But we know that people have differing views on new infrastructure, and we are focused on causing the least disturbance to the environment and those who live, work and enjoy recreation close to our proposals. We have a lot of work to do to develop our plans looking at how we can further reduce their impact on communities and individual properties.
Question: Have you been to the Towy Valley yourself, and if so what do you think of it in terms of its landscape?
Answer: I have been to the Towy Valley many times – an area noted for its cultural heritage and environmental diversity. Over the next few months we will be reviewing feedback from local people, along with reports from environmental and technical surveys, and use it to sympathetically evolve the design and routing of the project, responding to the issues raised in the first round of consultation.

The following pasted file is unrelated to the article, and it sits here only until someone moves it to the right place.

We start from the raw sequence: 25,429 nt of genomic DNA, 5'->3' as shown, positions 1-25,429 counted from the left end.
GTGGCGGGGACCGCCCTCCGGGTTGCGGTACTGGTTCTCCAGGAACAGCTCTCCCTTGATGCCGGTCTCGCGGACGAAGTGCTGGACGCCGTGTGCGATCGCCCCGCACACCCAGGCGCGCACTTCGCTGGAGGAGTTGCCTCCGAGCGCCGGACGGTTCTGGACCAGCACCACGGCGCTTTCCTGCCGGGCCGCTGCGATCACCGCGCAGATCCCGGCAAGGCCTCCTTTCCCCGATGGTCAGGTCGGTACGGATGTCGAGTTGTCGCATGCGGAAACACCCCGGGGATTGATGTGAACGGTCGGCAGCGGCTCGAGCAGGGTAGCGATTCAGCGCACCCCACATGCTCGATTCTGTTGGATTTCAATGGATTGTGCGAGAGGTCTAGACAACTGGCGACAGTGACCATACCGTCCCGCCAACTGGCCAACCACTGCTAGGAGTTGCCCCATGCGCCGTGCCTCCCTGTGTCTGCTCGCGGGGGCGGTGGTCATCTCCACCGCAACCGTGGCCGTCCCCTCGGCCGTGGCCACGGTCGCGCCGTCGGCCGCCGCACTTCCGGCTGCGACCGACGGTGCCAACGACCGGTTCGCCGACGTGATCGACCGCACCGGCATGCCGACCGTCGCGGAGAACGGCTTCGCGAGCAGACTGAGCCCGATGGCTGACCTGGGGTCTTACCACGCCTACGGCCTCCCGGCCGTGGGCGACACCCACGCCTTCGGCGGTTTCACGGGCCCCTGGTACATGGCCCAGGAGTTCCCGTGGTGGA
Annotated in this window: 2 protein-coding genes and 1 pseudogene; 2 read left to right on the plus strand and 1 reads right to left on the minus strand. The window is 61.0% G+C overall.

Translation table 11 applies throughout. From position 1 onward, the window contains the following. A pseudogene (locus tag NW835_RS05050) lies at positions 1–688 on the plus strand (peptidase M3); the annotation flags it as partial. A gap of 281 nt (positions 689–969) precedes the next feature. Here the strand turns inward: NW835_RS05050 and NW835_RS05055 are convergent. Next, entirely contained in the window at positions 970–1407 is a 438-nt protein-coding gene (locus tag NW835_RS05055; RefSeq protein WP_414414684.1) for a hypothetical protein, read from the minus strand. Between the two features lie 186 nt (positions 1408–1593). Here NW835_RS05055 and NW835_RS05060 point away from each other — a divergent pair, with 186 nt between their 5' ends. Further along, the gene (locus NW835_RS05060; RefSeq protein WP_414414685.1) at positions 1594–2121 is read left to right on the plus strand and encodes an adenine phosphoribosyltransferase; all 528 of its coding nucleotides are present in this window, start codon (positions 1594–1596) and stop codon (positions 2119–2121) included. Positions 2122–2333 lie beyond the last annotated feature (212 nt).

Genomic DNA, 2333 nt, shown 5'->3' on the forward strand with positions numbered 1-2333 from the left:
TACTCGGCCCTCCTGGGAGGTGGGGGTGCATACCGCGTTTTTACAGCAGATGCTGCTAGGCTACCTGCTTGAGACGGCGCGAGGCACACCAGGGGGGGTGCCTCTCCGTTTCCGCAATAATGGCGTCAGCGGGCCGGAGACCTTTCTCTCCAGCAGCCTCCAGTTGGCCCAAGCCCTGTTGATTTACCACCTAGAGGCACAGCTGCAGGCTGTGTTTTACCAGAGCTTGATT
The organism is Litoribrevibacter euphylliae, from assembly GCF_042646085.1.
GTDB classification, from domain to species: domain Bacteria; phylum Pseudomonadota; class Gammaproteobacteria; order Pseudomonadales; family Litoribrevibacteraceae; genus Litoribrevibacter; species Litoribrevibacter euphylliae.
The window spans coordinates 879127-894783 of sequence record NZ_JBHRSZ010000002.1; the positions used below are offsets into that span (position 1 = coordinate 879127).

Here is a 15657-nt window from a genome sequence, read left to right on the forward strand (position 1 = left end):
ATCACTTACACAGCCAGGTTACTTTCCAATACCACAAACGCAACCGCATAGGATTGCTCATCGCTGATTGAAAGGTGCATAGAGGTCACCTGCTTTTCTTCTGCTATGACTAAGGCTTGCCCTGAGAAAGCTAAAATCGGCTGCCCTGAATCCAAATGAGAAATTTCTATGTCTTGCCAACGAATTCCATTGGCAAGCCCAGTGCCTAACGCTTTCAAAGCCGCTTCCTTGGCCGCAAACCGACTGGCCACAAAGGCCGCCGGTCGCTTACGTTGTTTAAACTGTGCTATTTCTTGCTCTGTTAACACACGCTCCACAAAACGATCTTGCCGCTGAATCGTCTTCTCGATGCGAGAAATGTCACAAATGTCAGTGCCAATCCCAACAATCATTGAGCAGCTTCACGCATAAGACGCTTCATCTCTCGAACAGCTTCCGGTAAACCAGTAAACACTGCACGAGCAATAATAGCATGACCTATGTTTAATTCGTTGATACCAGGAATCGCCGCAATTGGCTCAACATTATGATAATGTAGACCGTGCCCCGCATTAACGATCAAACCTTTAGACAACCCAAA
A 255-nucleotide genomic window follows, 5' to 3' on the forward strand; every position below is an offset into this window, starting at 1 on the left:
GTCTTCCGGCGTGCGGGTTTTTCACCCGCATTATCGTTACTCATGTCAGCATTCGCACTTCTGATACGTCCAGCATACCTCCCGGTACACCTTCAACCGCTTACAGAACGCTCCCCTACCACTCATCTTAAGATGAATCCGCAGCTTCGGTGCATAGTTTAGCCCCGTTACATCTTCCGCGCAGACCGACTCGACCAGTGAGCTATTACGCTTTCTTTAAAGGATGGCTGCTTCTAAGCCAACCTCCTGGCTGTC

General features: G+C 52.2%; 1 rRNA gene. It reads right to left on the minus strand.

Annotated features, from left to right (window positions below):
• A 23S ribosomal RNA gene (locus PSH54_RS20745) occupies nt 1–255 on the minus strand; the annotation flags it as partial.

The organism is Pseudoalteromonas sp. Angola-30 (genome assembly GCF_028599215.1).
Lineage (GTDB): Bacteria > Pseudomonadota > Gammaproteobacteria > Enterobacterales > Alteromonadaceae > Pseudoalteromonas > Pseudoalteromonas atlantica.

I am focused on keeping the potential impact on areas along the route, including the Towy Valley, to a minimum.
Question: Has there been much support for the preferred route proposal?
Answer: It’s been important to us to consult in the early stages of the project so that local people and communities can influence how the project evolves. We’ve received a range of views from local people and other stakeholders about the route we have chosen, and views on the different routes we considered to connect clean energy to the grid.
On the whole, people have understood why the route we have put forward is ‘preferred’, but we heard local people tell us that they had concerns about the visual impact of our plans, asking us to consider ‘undergrounding’, and wanting to understand more about the effects on the communities the route passes through.
We anticipate that our next round of consultation will be in early 2024, ahead of submitting an application for a development of national significance in 2025.
Question: On the Green GEN website it says all feedback will be carefully considered along with reports from environmental and technical surveys – are these new environmental and technical surveys or ones that informed the preferred route in the first place?